coupe de foudre

 

 

Big, brown, deep-set eyes. I’ve read that description before, a thousand times over. A stock phrase in books. People describe their beloved’s eyes with such absurd metaphors, as if peering through another’s pair clued you in to some secret, frenzied world only to be entered by those willing, much more allowed. To me, all eyes are the same. They live off borrowed light and converted photons. On the outside, however, all they do is stare. All you do is stare.

You don’t speak. When you do it’s about nonsensical things, like the weather, or how the clock on your car’s stereo is twenty minutes advanced, ergo, even though it’s twelve past one, we still have eight minutes left.  I look at you and nod even though your eyes are now on the road. Eight minutes. Plenty of time to see where this leads. For one, it does not have to lead anywhere.

You and I have talked about this before –indirectly, of couse, because we would rather be absolutely anything in the world but blunt. Because if you do, you become predictable, you told me once, when I asked you why we need mind-games when the truth is out there, yearning to be picked off the ground and told. The curse of adulthood: the refusal of ingenuity.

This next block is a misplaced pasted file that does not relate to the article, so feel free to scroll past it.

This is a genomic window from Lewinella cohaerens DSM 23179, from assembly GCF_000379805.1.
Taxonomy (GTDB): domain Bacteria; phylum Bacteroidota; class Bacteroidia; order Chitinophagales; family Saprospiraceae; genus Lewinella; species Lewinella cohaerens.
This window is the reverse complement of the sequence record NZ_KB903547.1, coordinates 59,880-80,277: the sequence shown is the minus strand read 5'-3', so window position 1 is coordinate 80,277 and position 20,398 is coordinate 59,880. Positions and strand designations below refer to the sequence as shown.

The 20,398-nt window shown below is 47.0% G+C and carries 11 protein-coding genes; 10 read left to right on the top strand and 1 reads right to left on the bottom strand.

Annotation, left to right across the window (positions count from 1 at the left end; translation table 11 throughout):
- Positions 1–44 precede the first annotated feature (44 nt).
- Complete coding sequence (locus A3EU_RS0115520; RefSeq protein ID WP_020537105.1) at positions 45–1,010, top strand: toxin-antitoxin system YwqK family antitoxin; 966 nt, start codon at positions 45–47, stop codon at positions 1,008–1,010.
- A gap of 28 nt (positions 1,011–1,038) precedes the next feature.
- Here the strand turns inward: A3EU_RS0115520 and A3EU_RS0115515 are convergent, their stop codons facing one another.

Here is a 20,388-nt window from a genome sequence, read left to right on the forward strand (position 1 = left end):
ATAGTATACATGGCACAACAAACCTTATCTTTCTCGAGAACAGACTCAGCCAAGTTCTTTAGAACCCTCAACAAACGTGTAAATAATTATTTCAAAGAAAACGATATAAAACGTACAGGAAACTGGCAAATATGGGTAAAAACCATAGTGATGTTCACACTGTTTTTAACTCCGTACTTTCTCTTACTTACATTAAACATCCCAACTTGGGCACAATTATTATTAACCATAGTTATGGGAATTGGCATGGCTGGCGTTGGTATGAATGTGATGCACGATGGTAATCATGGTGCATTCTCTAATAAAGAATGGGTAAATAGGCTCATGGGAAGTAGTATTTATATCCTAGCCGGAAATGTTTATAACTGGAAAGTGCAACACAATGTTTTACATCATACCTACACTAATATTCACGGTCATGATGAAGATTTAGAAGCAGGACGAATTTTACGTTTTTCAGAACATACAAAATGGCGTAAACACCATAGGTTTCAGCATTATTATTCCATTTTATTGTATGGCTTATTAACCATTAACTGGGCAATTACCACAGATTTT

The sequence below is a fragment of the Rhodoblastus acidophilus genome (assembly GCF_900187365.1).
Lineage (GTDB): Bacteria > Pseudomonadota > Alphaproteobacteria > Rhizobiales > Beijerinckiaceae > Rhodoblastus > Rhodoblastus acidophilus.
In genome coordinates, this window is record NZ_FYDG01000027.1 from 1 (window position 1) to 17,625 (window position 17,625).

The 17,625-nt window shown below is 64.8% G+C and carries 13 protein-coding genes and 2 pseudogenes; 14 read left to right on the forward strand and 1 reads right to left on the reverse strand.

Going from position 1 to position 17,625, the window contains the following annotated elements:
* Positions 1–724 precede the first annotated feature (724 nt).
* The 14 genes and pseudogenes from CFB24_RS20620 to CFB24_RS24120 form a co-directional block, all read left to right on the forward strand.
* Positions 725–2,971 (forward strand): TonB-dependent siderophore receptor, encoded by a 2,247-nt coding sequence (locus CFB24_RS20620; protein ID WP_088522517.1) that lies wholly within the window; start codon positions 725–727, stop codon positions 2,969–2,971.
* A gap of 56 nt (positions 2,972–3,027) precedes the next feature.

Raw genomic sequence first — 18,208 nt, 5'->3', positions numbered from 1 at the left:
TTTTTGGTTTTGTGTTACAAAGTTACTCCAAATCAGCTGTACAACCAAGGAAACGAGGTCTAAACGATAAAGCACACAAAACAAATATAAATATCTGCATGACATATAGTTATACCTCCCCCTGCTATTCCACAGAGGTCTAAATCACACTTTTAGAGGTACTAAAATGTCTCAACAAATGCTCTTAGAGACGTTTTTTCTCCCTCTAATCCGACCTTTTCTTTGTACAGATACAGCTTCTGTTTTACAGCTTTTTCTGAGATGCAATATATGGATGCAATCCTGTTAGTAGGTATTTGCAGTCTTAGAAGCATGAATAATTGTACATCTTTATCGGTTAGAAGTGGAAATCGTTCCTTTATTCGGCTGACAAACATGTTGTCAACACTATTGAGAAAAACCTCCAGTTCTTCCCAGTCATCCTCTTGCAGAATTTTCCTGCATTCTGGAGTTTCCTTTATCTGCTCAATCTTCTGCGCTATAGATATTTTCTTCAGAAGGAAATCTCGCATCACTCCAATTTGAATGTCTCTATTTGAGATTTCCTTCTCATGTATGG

Reliability, apparently, is a sign of weakness.

No, it is not, you say. Ah, yes. Only the appearance of it. Make it seem like you are, you become susceptible to the unwanted weight of those eternally in flight. It’s just power play, a question of dominance.

You and me, we are everywhere, all at once. We outgrow places, things, people.  One day, I would come back to this city and chance upon this road or that café and all I would see is how it needs neither you nor me to stand complete. Or perhaps, I won’t even remember. You won’t either, you’ll be halfway around the world, staring into someone else’s eyes.

We do away with words, sometimes. We just look at each other and smile.

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